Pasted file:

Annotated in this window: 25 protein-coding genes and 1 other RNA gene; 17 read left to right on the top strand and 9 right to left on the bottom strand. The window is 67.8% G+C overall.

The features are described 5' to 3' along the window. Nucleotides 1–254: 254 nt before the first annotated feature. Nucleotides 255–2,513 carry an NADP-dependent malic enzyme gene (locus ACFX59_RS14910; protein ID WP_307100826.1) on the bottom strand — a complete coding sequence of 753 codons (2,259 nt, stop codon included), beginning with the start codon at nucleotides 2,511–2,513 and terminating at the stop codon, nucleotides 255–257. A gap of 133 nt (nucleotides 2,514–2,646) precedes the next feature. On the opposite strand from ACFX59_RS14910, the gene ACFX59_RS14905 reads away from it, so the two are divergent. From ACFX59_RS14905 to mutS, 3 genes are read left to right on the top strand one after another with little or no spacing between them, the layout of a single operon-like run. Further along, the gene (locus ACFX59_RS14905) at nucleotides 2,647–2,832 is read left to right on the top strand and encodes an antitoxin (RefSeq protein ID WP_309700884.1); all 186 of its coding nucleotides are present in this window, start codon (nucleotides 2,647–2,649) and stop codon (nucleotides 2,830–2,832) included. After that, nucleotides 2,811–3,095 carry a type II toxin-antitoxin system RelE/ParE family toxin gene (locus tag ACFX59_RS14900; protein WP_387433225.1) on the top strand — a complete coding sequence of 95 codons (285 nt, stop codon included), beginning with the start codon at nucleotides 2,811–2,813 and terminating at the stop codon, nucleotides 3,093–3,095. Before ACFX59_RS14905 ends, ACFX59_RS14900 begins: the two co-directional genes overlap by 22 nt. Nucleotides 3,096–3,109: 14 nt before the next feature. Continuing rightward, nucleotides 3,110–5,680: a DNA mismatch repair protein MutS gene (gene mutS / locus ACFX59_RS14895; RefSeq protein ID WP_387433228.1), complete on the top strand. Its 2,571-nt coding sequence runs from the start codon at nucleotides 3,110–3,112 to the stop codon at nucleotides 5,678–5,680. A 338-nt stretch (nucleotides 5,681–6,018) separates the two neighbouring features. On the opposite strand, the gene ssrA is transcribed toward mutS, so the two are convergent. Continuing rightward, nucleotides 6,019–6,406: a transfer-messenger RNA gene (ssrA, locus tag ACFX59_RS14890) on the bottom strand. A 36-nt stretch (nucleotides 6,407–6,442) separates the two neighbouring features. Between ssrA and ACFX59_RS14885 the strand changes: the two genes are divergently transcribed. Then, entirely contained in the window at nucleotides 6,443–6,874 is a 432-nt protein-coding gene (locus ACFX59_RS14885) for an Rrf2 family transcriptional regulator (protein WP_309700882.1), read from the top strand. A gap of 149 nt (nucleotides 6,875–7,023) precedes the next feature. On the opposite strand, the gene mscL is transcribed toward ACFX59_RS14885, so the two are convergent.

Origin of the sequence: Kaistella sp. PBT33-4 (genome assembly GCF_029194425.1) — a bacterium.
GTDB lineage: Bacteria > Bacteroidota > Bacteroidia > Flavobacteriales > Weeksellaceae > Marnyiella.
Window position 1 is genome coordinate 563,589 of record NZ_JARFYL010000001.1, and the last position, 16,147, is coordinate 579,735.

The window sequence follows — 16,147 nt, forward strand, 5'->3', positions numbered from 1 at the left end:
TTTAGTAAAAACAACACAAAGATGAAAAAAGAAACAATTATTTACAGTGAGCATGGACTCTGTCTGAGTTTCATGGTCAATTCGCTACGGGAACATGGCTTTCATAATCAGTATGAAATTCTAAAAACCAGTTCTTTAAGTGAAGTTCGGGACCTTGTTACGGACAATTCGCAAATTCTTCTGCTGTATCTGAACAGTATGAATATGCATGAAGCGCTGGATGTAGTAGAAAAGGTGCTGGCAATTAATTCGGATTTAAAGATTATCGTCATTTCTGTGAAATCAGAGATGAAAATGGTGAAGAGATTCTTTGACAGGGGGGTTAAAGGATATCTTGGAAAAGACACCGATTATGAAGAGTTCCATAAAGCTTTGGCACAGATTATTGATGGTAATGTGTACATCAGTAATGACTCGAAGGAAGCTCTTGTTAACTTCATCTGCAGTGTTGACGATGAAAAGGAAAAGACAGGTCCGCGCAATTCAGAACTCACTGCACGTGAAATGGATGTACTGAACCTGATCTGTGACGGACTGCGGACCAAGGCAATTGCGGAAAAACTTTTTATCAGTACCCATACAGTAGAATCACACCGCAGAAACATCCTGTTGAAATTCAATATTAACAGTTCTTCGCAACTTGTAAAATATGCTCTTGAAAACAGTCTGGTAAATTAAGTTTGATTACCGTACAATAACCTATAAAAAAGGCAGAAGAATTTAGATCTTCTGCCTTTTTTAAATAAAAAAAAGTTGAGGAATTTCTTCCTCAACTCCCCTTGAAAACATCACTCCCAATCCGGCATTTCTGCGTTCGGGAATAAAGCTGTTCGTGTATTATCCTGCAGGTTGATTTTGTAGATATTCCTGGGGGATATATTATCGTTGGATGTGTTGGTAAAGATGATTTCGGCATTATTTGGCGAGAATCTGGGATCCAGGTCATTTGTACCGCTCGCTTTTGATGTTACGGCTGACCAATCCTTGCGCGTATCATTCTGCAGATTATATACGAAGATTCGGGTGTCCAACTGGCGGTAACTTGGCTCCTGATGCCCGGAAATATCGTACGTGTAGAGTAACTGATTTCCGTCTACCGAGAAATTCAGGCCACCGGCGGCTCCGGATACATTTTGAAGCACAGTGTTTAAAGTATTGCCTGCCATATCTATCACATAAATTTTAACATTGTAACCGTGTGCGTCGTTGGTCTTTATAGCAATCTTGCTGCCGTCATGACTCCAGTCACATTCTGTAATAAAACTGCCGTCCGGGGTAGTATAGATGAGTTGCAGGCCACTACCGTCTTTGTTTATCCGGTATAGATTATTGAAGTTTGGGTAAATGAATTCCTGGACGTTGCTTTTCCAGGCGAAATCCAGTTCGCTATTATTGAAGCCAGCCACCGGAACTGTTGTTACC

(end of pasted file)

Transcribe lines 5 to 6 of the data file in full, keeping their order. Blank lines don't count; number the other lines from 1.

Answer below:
Window position 1 is genome coordinate 563,589 of record NZ_JARFYL010000001.1, and the last position, 16,147, is coordinate 579,735.

The window sequence follows — 16,147 nt, forward strand, 5'->3', positions numbered from 1 at the left end: